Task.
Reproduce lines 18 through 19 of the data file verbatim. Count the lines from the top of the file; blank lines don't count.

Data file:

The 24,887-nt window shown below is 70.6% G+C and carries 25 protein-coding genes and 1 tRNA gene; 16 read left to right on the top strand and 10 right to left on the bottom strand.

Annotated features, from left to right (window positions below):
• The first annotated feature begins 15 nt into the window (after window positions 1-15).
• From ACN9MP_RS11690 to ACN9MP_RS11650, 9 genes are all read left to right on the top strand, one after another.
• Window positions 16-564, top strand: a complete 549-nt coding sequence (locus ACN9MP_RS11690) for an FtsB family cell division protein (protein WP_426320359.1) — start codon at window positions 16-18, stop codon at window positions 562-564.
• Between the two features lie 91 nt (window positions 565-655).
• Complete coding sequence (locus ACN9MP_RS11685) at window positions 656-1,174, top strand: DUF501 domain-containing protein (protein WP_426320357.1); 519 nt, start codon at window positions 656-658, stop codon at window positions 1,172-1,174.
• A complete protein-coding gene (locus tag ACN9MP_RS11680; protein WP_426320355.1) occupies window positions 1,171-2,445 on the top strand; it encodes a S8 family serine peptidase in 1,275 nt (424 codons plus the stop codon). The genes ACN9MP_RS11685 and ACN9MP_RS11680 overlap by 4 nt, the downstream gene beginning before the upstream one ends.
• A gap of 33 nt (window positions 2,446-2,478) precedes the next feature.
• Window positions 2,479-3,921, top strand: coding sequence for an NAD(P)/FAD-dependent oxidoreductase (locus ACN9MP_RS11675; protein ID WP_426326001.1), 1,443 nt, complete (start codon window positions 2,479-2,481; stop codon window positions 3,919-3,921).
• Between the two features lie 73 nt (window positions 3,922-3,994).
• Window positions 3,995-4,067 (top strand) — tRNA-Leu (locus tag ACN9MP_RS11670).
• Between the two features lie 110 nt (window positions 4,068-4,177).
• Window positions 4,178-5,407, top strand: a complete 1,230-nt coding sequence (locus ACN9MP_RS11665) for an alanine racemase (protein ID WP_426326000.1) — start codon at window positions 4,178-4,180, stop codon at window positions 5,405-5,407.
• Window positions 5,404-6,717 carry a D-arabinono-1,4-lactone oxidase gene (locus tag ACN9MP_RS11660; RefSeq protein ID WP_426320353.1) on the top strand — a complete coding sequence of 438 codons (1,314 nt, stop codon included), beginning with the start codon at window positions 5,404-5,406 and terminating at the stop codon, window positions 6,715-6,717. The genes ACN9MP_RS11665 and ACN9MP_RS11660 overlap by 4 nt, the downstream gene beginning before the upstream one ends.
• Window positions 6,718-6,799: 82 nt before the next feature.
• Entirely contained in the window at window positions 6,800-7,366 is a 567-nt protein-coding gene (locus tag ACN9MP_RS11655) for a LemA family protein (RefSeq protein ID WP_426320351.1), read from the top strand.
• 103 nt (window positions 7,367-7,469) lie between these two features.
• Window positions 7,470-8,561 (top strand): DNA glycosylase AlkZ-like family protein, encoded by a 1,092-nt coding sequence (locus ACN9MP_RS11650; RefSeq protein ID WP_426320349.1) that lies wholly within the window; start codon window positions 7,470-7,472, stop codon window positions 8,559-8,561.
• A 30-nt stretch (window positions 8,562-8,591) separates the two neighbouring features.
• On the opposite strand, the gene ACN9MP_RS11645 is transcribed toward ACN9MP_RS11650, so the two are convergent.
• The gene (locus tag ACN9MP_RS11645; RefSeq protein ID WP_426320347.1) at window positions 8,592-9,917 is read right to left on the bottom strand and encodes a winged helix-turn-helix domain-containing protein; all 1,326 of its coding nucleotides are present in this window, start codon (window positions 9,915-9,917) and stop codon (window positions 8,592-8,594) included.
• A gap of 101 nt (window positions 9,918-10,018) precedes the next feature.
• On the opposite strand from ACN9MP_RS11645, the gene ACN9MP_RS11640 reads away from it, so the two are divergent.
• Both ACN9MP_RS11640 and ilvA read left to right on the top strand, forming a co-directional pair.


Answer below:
• 103 nt (window positions 7,367-7,469) lie between these two features.
• Window positions 7,470-8,561 (top strand): DNA glycosylase AlkZ-like family protein, encoded by a 1,092-nt coding sequence (locus ACN9MP_RS11650; RefSeq protein ID WP_426320349.1) that lies wholly within the window; start codon window positions 7,470-7,472, stop codon window positions 8,559-8,561.